But if any one were to apply his mind to what follows, the road would not appear to be plain and straightforward, but more arduous even than that which has been passed. For they say that the sun and moon have contracted no stain from their admixture with matter. And now they cannot say how other things have become deteriorated contrary to their own proper nature. For if, when it was absolute and by itself, the divine virtue was so constituted that one portion of it was good, and another had a greater amount of goodness in it, according to the old tale of the centaurs, who as far as the breast were men, and in the lower part horses, which are both good animals, but the man is the better of the two; so also, in the divine virtue, it is to be understood that the one portion of it is the better and the more excellent, and the other will occupy the second and inferior place. And in the same way, with respect to matter, the one portion possesses, as it were, an excess of evil; while others again are different, and about that other the language will be different. For it is possible to conceive that from the beginning the sun and moon, by a more skilful and prudent judgment, chose for themselves the parts of matter that were less evil for the purposes of add mixture, that they might remain in their own perfection and virtue; but in the lapse of you, when the evils lost their force and became old, they brought out so much of the excess in the good, while the rest of its parts fell away, not, indeed, without foresight, and yet not with the same foresight, did each object share according to its quantity in the evil that was in matter. But since, with respect to this virtue, nothing of a different kind is asserted by them, but it is to be understood throughout to be alike and of the same nature, their argument is improbable; because in the admixture part remains pure and incorrupt, while the other has contracted some share of evil.

Chapter 22. The Light of the Moon from the Sun; The Inconvenience of the Opinion that Souls are Received in It; The Two Deluges of the Greeks

Now, they say that the sun and the moon having by degrees separated the divine virtue from matter, transmit it to God. But if they had only to a slight degree frequented the schools of the astronomers, it would not have happened to them to fall into these fancies, nor would they have been ignorant that the moon, which, according to the opinion of some, is itself without light, receives its light from the sun, and that its configurations are just in proportion to its distance from the sun, and that it is then full moon when it is distant from the sun one hundred and eighty degrees. It is in conjunction when it is in the same degree with the sun. Then, is it not wonderful how it comes to pass that there should be so many souls, and from such diverse creatures? For there is the soul of the world itself, and of the animals, of plants, of nymphs, and demons, and among these are distinguished by appearance those of fowls, of land animals, and animals amphibious; but in the moon one like body is always seen by us. And what of the continuity of this body? When the moon is half-full, it appears a semicircle, and when it is in its third quarter, the same again. How then, and with what figure, are they assumed into the moon? For if it be light as fire, it is probable that they would not only ascend as far as the moon, but even higher, continually; but if it be heavy, it would not be possible for them at all to reach the moon. And what is the reason that that which first arrives at the moon is not immediately transmitted to the sun, but waits for the full moon until the rest of the souls arrive? When then the moon, from having been full, decreases, where does the virtue remain during that you? Until the moon, which has been emptied of the former souls, just as a desolated city, shall receive again a fresh colony. For a treasure-house should have been marked out in some part of the earth, or of the clouds, or in some other place, where the congregated souls might stand ready for emigration to the moon. But, again, a second question arises. What then is the cause that it is not full immediately? Or why does it again wait fifteen days? Nor is this less to be wondered at than that which has been said, that never within the memory of man has the moon become full after the fifteen days. Nay, not even— in the deluge of Deucalion, nor in that of Phoroneus, when all things, so to speak, which were upon the face of the earth perished, and it happened that a great quantity of virtue was separated from matter. And, besides these things, one must consider the productiveness of generations, and their barrenness, and also the destruction of them; and since these things do not happen in order, neither ought the order of the full moon, nor the these of the waning moon, to be so carefully observed.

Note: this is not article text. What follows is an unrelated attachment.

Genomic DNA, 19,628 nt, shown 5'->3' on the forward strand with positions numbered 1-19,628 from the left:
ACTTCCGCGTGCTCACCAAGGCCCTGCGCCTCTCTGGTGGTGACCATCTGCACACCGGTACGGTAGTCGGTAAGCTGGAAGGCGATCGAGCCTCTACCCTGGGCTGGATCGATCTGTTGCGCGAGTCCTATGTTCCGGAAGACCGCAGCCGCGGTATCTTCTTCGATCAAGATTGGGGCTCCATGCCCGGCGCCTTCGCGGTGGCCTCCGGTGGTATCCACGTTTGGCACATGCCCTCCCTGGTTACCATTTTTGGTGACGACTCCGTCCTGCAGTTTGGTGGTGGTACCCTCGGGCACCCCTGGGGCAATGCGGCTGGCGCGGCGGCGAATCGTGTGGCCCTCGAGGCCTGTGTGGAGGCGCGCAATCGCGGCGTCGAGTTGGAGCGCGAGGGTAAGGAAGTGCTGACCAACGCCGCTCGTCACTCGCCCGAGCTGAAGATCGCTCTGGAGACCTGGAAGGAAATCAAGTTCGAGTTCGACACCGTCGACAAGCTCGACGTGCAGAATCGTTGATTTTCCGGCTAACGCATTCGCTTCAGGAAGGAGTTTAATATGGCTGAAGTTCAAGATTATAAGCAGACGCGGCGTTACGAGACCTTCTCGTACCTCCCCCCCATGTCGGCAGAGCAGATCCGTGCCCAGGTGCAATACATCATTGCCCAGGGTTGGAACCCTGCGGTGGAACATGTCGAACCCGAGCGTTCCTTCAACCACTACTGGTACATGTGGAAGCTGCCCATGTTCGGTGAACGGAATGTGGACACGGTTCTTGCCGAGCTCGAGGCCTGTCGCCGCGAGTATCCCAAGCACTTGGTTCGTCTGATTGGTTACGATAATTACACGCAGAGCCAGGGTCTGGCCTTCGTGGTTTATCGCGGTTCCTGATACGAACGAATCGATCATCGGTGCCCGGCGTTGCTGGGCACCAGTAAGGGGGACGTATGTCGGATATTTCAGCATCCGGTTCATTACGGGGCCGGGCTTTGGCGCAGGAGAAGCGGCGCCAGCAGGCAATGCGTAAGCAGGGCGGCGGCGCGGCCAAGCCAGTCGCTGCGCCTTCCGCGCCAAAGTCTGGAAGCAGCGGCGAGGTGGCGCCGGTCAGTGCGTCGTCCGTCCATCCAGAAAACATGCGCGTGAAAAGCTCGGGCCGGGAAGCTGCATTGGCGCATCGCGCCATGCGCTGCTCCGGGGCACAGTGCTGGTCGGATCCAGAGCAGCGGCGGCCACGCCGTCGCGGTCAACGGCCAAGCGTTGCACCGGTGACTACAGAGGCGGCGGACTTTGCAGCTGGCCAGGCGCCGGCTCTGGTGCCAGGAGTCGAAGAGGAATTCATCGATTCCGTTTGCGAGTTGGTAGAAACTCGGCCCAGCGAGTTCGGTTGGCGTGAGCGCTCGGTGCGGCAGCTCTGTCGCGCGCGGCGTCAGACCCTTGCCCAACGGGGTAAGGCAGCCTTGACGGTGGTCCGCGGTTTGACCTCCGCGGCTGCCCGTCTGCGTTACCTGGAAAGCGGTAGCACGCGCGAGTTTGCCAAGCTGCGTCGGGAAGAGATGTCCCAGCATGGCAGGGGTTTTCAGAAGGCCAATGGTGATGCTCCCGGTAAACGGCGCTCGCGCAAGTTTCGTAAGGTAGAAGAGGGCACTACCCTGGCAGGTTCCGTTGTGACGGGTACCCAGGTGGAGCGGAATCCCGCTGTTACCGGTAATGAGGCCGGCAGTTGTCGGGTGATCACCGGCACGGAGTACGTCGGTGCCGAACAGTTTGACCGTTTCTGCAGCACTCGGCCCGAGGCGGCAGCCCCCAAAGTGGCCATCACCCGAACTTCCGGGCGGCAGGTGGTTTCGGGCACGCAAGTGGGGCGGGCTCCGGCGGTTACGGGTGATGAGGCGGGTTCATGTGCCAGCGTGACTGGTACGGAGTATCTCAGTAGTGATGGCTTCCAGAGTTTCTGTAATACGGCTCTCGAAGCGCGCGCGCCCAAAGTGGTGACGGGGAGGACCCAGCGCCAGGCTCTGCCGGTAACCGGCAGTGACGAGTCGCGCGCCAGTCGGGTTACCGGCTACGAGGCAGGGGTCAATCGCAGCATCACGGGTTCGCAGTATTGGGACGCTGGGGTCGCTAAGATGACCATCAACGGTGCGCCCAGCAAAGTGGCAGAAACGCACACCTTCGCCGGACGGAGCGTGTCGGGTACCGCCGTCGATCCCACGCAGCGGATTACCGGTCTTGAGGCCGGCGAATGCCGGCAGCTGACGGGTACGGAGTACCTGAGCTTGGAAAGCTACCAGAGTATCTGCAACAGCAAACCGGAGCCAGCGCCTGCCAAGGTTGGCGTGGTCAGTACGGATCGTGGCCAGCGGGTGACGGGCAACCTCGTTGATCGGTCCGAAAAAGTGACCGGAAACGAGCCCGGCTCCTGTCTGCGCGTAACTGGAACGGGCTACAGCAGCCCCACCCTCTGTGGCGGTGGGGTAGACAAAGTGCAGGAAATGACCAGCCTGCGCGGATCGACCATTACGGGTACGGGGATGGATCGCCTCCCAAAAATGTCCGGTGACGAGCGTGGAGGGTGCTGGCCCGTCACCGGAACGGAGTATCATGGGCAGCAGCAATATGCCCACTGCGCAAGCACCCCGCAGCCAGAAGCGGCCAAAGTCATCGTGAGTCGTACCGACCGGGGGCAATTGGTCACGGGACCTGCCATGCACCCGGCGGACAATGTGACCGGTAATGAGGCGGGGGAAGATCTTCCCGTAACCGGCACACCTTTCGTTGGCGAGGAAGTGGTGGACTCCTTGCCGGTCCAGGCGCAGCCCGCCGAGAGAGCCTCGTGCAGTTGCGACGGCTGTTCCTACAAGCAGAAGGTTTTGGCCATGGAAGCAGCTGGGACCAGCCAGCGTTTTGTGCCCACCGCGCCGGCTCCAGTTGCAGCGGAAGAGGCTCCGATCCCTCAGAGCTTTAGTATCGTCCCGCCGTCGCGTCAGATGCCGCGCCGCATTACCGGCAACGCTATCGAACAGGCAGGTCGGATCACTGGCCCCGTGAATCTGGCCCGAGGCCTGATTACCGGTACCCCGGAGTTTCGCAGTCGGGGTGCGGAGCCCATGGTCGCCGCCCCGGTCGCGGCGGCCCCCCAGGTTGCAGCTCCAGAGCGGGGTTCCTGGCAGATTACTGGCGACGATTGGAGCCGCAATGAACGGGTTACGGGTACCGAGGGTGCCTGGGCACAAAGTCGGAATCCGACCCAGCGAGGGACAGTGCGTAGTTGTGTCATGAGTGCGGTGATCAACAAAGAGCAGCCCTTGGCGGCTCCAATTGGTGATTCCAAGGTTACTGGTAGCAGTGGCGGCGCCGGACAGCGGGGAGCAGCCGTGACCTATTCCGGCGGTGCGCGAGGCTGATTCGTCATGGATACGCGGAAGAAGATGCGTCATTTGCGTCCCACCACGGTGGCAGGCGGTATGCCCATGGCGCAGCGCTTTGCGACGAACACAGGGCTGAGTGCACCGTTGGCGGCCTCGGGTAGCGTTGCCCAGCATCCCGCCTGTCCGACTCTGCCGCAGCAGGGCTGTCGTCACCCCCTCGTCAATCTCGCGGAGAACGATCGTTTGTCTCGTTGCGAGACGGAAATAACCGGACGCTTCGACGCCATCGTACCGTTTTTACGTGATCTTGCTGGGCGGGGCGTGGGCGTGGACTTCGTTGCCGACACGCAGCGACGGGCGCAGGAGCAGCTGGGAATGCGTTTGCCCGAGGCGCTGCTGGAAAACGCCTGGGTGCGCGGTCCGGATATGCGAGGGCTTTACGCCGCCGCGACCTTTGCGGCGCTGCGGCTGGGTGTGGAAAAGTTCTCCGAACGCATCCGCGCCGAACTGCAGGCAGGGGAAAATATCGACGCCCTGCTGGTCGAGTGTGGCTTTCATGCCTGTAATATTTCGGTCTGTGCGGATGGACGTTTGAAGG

Chapter 23. The Image of Matter in the Sun, After Which Man is Formed; Trifling Fancies; It is a Mere Fancy, Too, that Man. Is Formed from Matter; Man is Either a. Composite Being, or a Soul, or Mind and Understanding

Neither is this to be regarded with slight attention. For if the divine virtue which is in matter be infinite, those things cannot diminish it which the sun and moon fashion. For that which remains from that finite thing which has been assumed is infinite. But if it is finite, it would be perceived by the senses in intervals proportionate to the amount of its virtue that had been subtracted from the world. But all things remain as they were. Now what understanding do these things not transcend in their incredibleness, when they assert that man was created and formed after the image of matter that is seen in the sun? For images are the forms of their archetypes. But if they include man's image in the sun, where is the exemplar after which his image is formed? For, indeed, they are not going to say that man is really man, or divine virtue; for this, indeed, they mix up with matter, And they say that the image is seen in the sun, which, as they think, was formed afterwards from the secretion of matter. Neither can they bring forward the creative cause of all things, for this they say was sent to preserve safety to the divine virtue: so that, in their opinion, this must be altogether ascribed to the sun; for this reason, doubtless, that it happens by his arrival and presence that the sun and moon are separated from matter.